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GM plans major announcement on global operations Monday: Canada union

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Unifor, which represents the majority of union automakers in Canada, said that GM said that after December 2019, a product that will affect production at the plant will not be produced in Oshawa.

A union statement appeared after a Canadian channel's news channel said that GM plans to close all operations at a plant in Oshawa, near Toronto.

GM spokesman declined to comment on Sunday evening.
GM is cutting jobs to cope with car sales in North America. For several months, the company repeatedly discussed the issue of reducing the demand for a car, said one of the participants in the briefing on this issue, and this question will undoubtedly reappear when GM negotiates a contract next year with the United Auto Workers union.

GM is expected to announce as soon as this week some involuntary hired layoffs after it failed to get so many volunteers to accept the ransom, the person said, hoping.

GM said on October 31 that about 18,000 of their 50,000 employees in North America are eligible for redemption.

Accelerated cost cutting and restructuring at GM comes in, like many industry leaders, and analysts predict that total auto sales in the United States will decline in 2019 and 2020.
At the same time, China, the world's largest car market and the largest auto sales market for GM, has slowed sharply in the past few months.

Analysts say GM has too many North American plants building slow-selling sedans.

GM shares fell 12 percent in a year, and GM CEO Mary Barra, in her message to employees last month, quoted stagnant stock prices as a reason for tougher restructuring measures.

According to her, the automaker had negative cash flow in the first nine months of the year, and he had to cut costs.

GM offers redemption to North American employees and says it can fire white-collar employees if they do not achieve the goal of reducing costs.

A person inquiring about this issue confirmed that GM had planned a major announcement about the future of the plant in Oshawa, but said that the automaker wanted to notify employees of its plans before making any reports about this plant.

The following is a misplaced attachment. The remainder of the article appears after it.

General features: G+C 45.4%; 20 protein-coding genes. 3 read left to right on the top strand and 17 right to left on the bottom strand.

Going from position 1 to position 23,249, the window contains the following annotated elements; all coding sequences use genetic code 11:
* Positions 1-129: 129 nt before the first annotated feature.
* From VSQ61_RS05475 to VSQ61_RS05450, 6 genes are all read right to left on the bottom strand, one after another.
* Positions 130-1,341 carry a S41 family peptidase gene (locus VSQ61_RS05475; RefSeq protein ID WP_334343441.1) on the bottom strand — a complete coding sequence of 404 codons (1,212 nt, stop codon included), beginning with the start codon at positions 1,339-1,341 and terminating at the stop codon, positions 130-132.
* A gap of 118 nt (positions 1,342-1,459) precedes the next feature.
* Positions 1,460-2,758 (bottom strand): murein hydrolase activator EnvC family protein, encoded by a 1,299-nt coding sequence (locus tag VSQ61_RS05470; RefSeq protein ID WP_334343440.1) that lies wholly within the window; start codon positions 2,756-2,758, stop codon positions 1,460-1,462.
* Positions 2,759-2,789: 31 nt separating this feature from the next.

According to Automotive News, total car production at the Oshawa complex fell by 60 percent in the first ten months of 2018 compared to the same period last year.

GM has about 2,500 union employees in Oshawa, which produces both the Chevrolet Impala sedans and the Cadillac XTS. It also completes the final build of stronger silver and Sierra pickup vendors that depart from Indiana.

Political pressure in Canada is already growing at GM, which has received billions of dollars in aid from the governments of the United States, Canada, and Ontario after filing for bankruptcy during the global recession in 2009.
"We are aware of the reports, and in the coming days we will work to determine how we can continue to support our automotive industry and workers,” said a Canadian government official.

"The work of many families is on the line,” said Colin Curry, a member of parliament for Oshawa. "Communities throughout Ontario would be devastated if this plant were to close.
The US automaker has other operations in Canada, including the plant in Ingersoll, Ontario, where it assembles the Chevrolet Equinox.

The reported plant closure is another blow to the Canadian auto industry, which has lost jobs in the United States, where governments offer manufacturers rich incentives and Mexico, where labor costs are lower.

However, the new trade deal, which the United States, Mexico and Canada hit in September, leaves a significant opportunity for Canadian factories to increase their exports of duty-free trade.




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